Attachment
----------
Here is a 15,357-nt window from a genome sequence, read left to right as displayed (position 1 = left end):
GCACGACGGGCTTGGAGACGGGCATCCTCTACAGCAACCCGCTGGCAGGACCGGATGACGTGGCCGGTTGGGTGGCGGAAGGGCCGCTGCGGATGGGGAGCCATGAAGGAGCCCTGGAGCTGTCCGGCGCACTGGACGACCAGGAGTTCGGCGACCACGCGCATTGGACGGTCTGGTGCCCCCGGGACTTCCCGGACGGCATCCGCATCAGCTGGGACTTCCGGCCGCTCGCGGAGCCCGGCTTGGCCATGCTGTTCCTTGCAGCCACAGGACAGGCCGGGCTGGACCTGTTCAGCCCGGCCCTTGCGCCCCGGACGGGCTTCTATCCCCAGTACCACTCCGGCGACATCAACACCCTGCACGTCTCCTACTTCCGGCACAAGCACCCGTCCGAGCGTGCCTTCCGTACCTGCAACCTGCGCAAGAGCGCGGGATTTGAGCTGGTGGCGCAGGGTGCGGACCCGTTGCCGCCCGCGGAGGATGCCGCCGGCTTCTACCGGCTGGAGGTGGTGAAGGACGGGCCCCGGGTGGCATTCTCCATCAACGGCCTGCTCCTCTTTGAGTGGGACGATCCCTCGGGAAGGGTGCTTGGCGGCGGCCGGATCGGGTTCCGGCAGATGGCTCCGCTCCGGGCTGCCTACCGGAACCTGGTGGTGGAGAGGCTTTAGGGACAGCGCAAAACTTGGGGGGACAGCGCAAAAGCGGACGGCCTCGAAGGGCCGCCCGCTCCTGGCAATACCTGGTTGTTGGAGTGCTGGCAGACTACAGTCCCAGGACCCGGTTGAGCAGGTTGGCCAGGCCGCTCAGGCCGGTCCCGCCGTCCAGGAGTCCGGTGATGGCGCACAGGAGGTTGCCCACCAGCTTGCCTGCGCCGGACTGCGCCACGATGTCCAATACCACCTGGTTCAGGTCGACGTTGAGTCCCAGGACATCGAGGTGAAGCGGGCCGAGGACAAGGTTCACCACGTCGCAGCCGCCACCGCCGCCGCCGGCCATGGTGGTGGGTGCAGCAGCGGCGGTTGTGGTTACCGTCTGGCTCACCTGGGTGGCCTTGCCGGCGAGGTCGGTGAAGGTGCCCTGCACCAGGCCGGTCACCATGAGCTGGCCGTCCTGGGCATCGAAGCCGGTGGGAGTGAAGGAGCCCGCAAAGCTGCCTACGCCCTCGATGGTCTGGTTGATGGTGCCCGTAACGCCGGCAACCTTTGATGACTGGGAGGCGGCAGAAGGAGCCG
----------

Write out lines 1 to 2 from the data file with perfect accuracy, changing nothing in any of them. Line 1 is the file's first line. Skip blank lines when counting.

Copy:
Here is a 15,357-nt window from a genome sequence, read left to right as displayed (position 1 = left end):
GCACGACGGGCTTGGAGACGGGCATCCTCTACAGCAACCCGCTGGCAGGACCGGATGACGTGGCCGGTTGGGTGGCGGAAGGGCCGCTGCGGATGGGGAGCCATGAAGGAGCCCTGGAGCTGTCCGGCGCACTGGACGACCAGGAGTTCGGCGACCACGCGCATTGGACGGTCTGGTGCCCCCGGGACTTCCCGGACGGCATCCGCATCAGCTGGGACTTCCGGCCGCTCGCGGAGCCCGGCTTGGCCATGCTGTTCCTTGCAGCCACAGGACAGGCCGGGCTGGACCTGTTCAGCCCGGCCCTTGCGCCCCGGACGGGCTTCTATCCCCAGTACCACTCCGGCGACATCAACACCCTGCACGTCTCCTACTTCCGGCACAAGCACCCGTCCGAGCGTGCCTTCCGTACCTGCAACCTGCGCAAGAGCGCGGGATTTGAGCTGGTGGCGCAGGGTGCGGACCCGTTGCCGCCCGCGGAGGATGCCGCCGGCTTCTACCGGCTGGAGGTGGTGAAGGACGGGCCCCGGGTGGCATTCTCCATCAACGGCCTGCTCCTCTTTGAGTGGGACGATCCCTCGGGAAGGGTGCTTGGCGGCGGCCGGATCGGGTTCCGGCAGATGGCTCCGCTCCGGGCTGCCTACCGGAACCTGGTGGTGGAGAGGCTTTAGGGACAGCGCAAAACTTGGGGGGACAGCGCAAAAGCGGACGGCCTCGAAGGGCCGCCCGCTCCTGGCAATACCTGGTTGTTGGAGTGCTGGCAGACTACAGTCCCAGGACCCGGTTGAGCAGGTTGGCCAGGCCGCTCAGGCCGGTCCCGCCGTCCAGGAGTCCGGTGATGGCGCACAGGAGGTTGCCCACCAGCTTGCCTGCGCCGGACTGCGCCACGATGTCCAATACCACCTGGTTCAGGTCGACGTTGAGTCCCAGGACATCGAGGTGAAGCGGGCCGAGGACAAGGTTCACCACGTCGCAGCCGCCACCGCCGCCGCCGGCCATGGTGGTGGGTGCAGCAGCGGCGGTTGTGGTTACCGTCTGGCTCACCTGGGTGGCCTTGCCGGCGAGGTCGGTGAAGGTGCCCTGCACCAGGCCGGTCACCATGAGCTGGCCGTCCTGGGCATCGAAGCCGGTGGGAGTGAAGGAGCCCGCAAAGCTGCCTACGCCCTCGATGGTCTGGTTGATGGTGCCCGTAACGCCGGCAACCTTTGATGACTGGGAGGCGGCAGAAGGAGCCG